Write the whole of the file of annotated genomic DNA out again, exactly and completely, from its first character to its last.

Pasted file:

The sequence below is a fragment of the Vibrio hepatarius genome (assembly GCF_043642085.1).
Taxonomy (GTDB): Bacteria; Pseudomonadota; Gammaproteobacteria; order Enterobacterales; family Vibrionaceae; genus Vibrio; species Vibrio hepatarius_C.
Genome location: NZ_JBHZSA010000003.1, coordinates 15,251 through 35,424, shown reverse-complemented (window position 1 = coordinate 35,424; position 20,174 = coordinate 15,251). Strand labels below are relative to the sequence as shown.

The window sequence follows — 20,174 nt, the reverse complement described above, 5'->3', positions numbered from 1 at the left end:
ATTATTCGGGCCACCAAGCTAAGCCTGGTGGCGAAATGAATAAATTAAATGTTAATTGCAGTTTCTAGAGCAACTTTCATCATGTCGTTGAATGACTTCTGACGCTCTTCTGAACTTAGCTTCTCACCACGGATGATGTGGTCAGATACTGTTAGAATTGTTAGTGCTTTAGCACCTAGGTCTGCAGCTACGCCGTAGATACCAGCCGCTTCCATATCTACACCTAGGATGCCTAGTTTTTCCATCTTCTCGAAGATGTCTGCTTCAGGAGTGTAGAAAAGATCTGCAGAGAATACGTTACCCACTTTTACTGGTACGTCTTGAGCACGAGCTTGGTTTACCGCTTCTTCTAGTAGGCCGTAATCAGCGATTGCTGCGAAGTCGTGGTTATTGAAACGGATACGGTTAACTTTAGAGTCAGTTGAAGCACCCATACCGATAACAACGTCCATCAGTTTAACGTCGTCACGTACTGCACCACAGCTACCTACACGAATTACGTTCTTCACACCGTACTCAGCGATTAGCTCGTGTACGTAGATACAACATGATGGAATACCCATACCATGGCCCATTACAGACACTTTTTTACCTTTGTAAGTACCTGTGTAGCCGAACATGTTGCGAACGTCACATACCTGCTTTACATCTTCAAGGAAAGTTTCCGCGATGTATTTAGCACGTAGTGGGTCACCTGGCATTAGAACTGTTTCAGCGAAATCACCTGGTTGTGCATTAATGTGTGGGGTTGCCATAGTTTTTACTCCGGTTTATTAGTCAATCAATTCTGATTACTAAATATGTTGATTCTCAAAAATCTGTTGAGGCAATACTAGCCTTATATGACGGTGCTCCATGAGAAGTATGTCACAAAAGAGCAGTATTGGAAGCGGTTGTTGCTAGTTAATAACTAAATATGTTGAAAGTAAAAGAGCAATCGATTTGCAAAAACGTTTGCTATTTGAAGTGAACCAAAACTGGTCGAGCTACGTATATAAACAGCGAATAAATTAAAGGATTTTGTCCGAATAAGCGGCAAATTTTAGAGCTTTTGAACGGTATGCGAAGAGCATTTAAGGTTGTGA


The sequence below is a fragment of the Vibrio hepatarius genome (assembly GCF_043642085.1).
Taxonomy (GTDB): Bacteria; Pseudomonadota; Gammaproteobacteria; order Enterobacterales; family Vibrionaceae; genus Vibrio; species Vibrio hepatarius_C.
Genome location: NZ_JBHZSA010000003.1, coordinates 15,251 through 35,424, shown reverse-complemented (window position 1 = coordinate 35,424; position 20,174 = coordinate 15,251). Strand labels below are relative to the sequence as shown.

The window sequence follows — 20,174 nt, the reverse complement described above, 5'->3', positions numbered from 1 at the left end:
ATTATTCGGGCCACCAAGCTAAGCCTGGTGGCGAAATGAATAAATTAAATGTTAATTGCAGTTTCTAGAGCAACTTTCATCATGTCGTTGAATGACTTCTGACGCTCTTCTGAACTTAGCTTCTCACCACGGATGATGTGGTCAGATACTGTTAGAATTGTTAGTGCTTTAGCACCTAGGTCTGCAGCTACGCCGTAGATACCAGCCGCTTCCATATCTACACCTAGGATGCCTAGTTTTTCCATCTTCTCGAAGATGTCTGCTTCAGGAGTGTAGAAAAGATCTGCAGAGAATACGTTACCCACTTTTACTGGTACGTCTTGAGCACGAGCTTGGTTTACCGCTTCTTCTAGTAGGCCGTAATCAGCGATTGCTGCGAAGTCGTGGTTATTGAAACGGATACGGTTAACTTTAGAGTCAGTTGAAGCACCCATACCGATAACAACGTCCATCAGTTTAACGTCGTCACGTACTGCACCACAGCTACCTACACGAATTACGTTCTTCACACCGTACTCAGCGATTAGCTCGTGTACGTAGATACAACATGATGGAATACCCATACCATGGCCCATTACAGACACTTTTTTACCTTTGTAAGTACCTGTGTAGCCGAACATGTTGCGAACGTCACATACCTGCTTTACATCTTCAAGGAAAGTTTCCGCGATGTATTTAGCACGTAGTGGGTCACCTGGCATTAGAACTGTTTCAGCGAAATCACCTGGTTGTGCATTAATGTGTGGGGTTGCCATAGTTTTTACTCCGGTTTATTAGTCAATCAATTCTGATTACTAAATATGTTGATTCTCAAAAATCTGTTGAGGCAATACTAGCCTTATATGACGGTGCTCCATGAGAAGTATGTCACAAAAGAGCAGTATTGGAAGCGGTTGTTGCTAGTTAATAACTAAATATGTTGAAAGTAAAAGAGCAATCGATTTGCAAAAACGTTTGCTATTTGAAGTGAACCAAAACTGGTCGAGCTACGTATATAAACAGCGAATAAATTAAAGGATTTTGTCCGAATAAGCGGCAAATTTTAGAGCTTTTGAACGGTATGCGAAGAGCATTTAAGGTTGTGA